by Alexander Stevens
Son of Robert Hewitt and Catherine Strope, Bexar County Chief Justice Ira Leslie Hewitt married Maria del Carmen Seguin in San Antonio on July 20, 1845 in a Protestant ceremony. Interestingly, his marriage meant that Hewitt would eventually be related by marriage to two other Bexar County Chief Justices. Erasmo Seguin, his wife’s second cousin, had served as Bexar County’s third Chief Justice from December 1837 to January 1840. Years later, the Hewitts’ son, Mortimer Julius Hewitt, wed Mary Siemering, whose father Augustus served as Chief Justice from August 1865 to August 1866.
Hewitt practiced law in San Antonio before he became active in county politics beginning his political career as Chief Justice of the Bexar County Court, from August 29, 1848 to June 19, 1849, a period that included a six week cholera epidemic in San Antonio that began April 2, 1849 and took 500 to 600 lives. During Hewitt’s short tenure, the court divided Bexar County into seven road precincts to expedite the construction of roads to New Braunfels, Seguin, Cibolo, Goliad, Laredo, Castroville and Fredericksburg. As Chief Justice, Hewitt also served on a committee with San Antonio city officials to oversee the construction of a Bexar County jail, a two story structure called “The Old Bat Cave” just in front of the Spanish Governor’s Palace on Military Plaza.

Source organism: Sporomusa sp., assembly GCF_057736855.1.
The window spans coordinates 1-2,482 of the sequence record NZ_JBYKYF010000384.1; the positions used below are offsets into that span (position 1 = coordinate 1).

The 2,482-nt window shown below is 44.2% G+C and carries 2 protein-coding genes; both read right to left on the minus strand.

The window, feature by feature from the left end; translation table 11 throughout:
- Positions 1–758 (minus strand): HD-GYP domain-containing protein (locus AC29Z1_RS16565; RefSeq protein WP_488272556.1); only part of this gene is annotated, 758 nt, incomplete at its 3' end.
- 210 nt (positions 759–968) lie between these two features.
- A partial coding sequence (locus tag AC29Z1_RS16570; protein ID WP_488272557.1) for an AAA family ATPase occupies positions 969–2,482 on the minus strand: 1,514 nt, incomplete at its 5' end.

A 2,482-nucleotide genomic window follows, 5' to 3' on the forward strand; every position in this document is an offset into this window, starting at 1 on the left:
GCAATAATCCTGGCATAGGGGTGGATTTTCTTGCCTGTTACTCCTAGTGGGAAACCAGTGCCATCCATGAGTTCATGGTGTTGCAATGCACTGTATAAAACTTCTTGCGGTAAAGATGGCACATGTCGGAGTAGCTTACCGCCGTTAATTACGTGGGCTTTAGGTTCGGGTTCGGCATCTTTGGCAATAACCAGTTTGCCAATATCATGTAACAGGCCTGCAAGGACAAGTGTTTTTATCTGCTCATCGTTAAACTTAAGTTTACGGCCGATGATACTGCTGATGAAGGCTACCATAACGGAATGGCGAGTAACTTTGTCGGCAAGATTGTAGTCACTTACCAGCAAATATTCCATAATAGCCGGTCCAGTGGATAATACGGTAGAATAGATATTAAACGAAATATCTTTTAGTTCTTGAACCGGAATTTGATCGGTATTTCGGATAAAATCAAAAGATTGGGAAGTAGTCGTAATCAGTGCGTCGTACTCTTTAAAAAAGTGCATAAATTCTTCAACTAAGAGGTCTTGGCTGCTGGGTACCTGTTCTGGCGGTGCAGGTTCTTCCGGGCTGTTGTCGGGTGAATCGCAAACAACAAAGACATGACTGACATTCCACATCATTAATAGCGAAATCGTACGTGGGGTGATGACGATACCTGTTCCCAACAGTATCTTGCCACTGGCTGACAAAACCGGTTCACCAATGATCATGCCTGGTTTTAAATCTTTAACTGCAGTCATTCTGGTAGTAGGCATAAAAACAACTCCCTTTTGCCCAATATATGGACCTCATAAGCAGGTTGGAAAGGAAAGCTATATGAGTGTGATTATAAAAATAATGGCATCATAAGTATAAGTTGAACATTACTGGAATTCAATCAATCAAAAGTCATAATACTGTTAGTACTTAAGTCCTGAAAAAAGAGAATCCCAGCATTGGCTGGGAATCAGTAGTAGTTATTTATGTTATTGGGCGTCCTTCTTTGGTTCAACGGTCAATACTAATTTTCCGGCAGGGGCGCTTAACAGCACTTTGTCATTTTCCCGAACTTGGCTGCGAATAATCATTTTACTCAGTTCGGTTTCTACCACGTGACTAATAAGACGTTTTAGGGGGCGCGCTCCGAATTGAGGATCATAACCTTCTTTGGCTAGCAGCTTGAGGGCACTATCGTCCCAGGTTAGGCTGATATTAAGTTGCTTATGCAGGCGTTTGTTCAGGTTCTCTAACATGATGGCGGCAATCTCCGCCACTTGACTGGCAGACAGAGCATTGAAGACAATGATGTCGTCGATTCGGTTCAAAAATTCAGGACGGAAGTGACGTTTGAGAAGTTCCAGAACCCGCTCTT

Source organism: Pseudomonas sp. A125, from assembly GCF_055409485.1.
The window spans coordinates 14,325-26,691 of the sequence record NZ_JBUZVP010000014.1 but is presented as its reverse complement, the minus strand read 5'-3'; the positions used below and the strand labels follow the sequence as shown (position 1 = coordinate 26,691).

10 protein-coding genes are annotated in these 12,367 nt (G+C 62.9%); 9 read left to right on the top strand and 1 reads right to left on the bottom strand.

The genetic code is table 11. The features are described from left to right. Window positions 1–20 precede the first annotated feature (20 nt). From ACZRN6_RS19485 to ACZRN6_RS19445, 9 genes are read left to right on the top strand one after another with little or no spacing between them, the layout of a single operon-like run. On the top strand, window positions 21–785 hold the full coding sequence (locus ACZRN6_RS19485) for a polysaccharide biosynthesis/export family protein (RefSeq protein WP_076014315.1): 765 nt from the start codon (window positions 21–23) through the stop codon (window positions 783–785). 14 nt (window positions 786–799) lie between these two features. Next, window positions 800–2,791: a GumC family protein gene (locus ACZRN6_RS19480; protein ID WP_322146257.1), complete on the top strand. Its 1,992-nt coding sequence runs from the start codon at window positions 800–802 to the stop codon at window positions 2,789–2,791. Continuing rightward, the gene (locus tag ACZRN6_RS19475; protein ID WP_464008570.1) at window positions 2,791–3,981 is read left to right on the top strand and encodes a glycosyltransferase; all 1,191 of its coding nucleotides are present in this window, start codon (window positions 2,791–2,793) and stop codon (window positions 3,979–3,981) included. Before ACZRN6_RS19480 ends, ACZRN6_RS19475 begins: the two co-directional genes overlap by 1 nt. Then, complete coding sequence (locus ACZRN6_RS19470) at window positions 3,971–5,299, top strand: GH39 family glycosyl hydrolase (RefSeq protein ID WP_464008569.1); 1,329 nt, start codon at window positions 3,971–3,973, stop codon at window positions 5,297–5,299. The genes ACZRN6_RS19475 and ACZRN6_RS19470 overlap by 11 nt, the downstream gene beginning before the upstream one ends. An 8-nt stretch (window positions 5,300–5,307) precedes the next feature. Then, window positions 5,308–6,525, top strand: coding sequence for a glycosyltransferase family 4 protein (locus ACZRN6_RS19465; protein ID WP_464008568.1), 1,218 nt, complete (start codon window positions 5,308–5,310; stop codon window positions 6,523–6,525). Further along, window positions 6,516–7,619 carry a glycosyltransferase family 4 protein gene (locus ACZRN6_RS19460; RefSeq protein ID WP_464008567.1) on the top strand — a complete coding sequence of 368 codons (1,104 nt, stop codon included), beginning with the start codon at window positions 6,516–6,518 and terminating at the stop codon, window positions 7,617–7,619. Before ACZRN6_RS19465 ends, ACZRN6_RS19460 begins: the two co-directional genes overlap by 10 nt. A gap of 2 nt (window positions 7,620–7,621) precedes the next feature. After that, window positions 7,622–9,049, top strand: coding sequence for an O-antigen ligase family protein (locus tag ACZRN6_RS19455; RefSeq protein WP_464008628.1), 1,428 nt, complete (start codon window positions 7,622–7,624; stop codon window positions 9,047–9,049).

After his term as Chief Justice, Hewitt ran unsuccessfully for a seat in the state senate; he owned the San Antonio Ledger before selling to Michael Burke, who then established it as the city’s first daily newspaper. The record is silent regarding Hewitt’s later years, and the circumstances and date of his death remain unknown.
Bexar County (Texas). Commissioner’s Court Minutes, Vol 1. San Antonio: Spanish Archives, 2006.
Chabot, Frederick C. With the Makers of San Antonio: Genealogies of Early San Antonio Families.. San Antonio: Artes Graficas, 1937.
Joyce, Janey Eaves, ed. San Antonio, Texas Newspapers, Abstractions: November 17, 1848 - November 11, 1865. San Antonio: San Antonio Genealogical and Historical Society, 2001.
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